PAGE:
Highway safety concerns rejected in housing scheme dispute

After carefully examining the walking and driving routes between a planned scheme of approximately 90 dwellings in north Wales, an inspector decided that there were insufficient grounds for refusing permission particularly since the council was unable to demonstrate an adequate supply of housing land.

The council and a local residents’ group were concerned about the route between the site and a town centre which comprised a steep gradient and containing sections of narrow road with limited or non-existent footways and restricted visibility. This would deter pedestrians and cyclists, the council claimed, and increase car usage which would add to vehicular conflicts.

During the course of the inquiry the inspector drove and walked various permutations of the route and took into account the fact that it was outside the tourist season. There had been one serious and one minor personal injury accidents in the past 16 years but local residents stated that these figures were in fact too low. The nature of the carriageway width and alignment generally led to lower traffic speeds which would in part account for the low accident record, the inspector decided. The appellant had also put forward a range of schemes which could be implemented to improve connectivity including new footpaths, priority flows and traffic calming measures. Of the seven possible schemes two were not necessary to make the scheme acceptable and a section 106 obligation would ensure that the council was able to be fully involved in agreeing which ones should be implemented.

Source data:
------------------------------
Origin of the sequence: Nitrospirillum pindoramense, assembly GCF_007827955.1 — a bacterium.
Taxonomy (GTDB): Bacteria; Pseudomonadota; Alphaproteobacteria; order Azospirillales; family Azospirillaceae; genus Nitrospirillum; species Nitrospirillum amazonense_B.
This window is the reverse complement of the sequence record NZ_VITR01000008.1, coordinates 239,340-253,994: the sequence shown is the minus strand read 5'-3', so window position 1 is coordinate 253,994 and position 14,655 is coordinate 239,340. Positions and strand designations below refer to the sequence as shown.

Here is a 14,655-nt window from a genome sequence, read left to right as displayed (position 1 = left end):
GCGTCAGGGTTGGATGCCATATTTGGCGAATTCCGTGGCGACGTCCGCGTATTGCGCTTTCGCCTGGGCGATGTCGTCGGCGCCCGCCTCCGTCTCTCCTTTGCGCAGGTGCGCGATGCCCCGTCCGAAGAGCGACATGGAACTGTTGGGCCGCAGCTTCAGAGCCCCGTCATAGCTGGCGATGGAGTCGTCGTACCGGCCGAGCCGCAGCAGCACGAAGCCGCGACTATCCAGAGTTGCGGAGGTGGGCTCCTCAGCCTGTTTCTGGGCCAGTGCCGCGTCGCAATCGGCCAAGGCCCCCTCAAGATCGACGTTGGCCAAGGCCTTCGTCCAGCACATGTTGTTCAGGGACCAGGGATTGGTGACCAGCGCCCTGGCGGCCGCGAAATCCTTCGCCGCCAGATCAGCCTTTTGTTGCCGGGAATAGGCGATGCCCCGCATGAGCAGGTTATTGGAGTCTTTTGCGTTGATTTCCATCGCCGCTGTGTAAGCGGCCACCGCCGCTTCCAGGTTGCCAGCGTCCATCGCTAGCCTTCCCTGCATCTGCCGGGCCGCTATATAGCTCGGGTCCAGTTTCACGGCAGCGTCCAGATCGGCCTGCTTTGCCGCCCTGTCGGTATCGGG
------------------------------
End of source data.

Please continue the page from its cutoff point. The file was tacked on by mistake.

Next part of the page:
The impact on the landscape, while not raised by the council, was an issue for local residents. But a suitably designed and landscaped scheme would ensure that it could be absorbed into the local area with little impact on visual receptors. The scheme would assist in meeting local demand and would not have a negative impact on the Welsh language.

Inspector: Kay Sheffield; Inquiry

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